When regional missional leaders were commissioned at the recent Baptist Assembly – this is a brand new senior role – they were all men. Every one of them.
If you think that it is never appropriate for women to fill leadership and teaching roles, then this post may not be for you. What I want to discuss here is how we bridge the gap between saying that men and women are both capable of leading (this is the official position of our movement and many others) and the reality that we don’t, as a movement, encourage women to train for pastoral leadership roles.
What it could look like
That’s the story now.
What would it look like if church leaders really wanted to increase the pool of talent involved in leading our movement in these challenging times? If church leaders and congregations wanted to make things different, what could they do? What could you do or encourage your church leadership to do?
Here’s my list, and I’m keen for you to add to it:
1. Consciously decide to do what is in your power to change the situation.
2. Identify talented women in your sphere
3. Encourage and train them
4. Do everything that’s necessary to commission talented women for pastoral leadership training and roles, and encourage them to stay there.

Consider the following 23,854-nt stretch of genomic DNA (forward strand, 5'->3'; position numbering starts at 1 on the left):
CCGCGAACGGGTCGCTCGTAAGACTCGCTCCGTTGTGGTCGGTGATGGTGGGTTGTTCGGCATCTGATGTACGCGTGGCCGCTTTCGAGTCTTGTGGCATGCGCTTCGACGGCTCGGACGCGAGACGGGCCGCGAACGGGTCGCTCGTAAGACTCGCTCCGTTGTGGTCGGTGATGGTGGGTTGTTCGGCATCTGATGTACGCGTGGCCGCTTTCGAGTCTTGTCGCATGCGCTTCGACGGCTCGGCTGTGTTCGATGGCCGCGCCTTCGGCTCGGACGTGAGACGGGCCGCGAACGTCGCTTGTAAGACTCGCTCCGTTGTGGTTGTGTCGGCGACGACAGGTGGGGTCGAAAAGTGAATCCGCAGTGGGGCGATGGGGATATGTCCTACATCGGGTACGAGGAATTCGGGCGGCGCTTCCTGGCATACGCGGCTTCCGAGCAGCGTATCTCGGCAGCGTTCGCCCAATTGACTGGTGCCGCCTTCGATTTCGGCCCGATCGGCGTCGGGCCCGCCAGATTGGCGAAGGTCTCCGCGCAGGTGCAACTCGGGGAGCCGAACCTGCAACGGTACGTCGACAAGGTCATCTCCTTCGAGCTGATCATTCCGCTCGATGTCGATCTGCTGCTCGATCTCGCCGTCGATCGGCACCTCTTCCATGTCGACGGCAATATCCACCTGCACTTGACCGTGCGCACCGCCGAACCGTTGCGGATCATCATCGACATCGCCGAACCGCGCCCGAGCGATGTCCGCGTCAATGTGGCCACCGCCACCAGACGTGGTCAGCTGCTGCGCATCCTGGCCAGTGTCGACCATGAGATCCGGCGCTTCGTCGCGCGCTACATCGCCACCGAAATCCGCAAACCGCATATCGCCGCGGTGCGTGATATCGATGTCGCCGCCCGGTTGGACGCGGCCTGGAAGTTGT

What will that look like?
Consciously decide to do what is in your power – and then do it.
None of us can do everything, but most of us can do something.
What can you do to encourage more women to train as leaders of all kinds in the church movement you’re part of?
- Ask a woman to try her hand at the next challenge – maybe something she hasn’t considered before: preaching, leading a service, taking a small group, starting a community ministry, chairing a meeting.
- When you see a woman doing a good job – even if you and she take it for granted that she’s good at it – make a point of telling her. You could do that one right now by sending an email.
- Is there a woman you know who is already teaching, preaching or leading in your setting? Ask her if she has ever considered training to be a minister. Ask her to ask God if this is worth considering.
- Look at your preaching rosters and the leadership roles in your church. How well are women represented? How does that compare to the number of women in your congregation? What could you do to make more use of talented women (and other under-represented people)?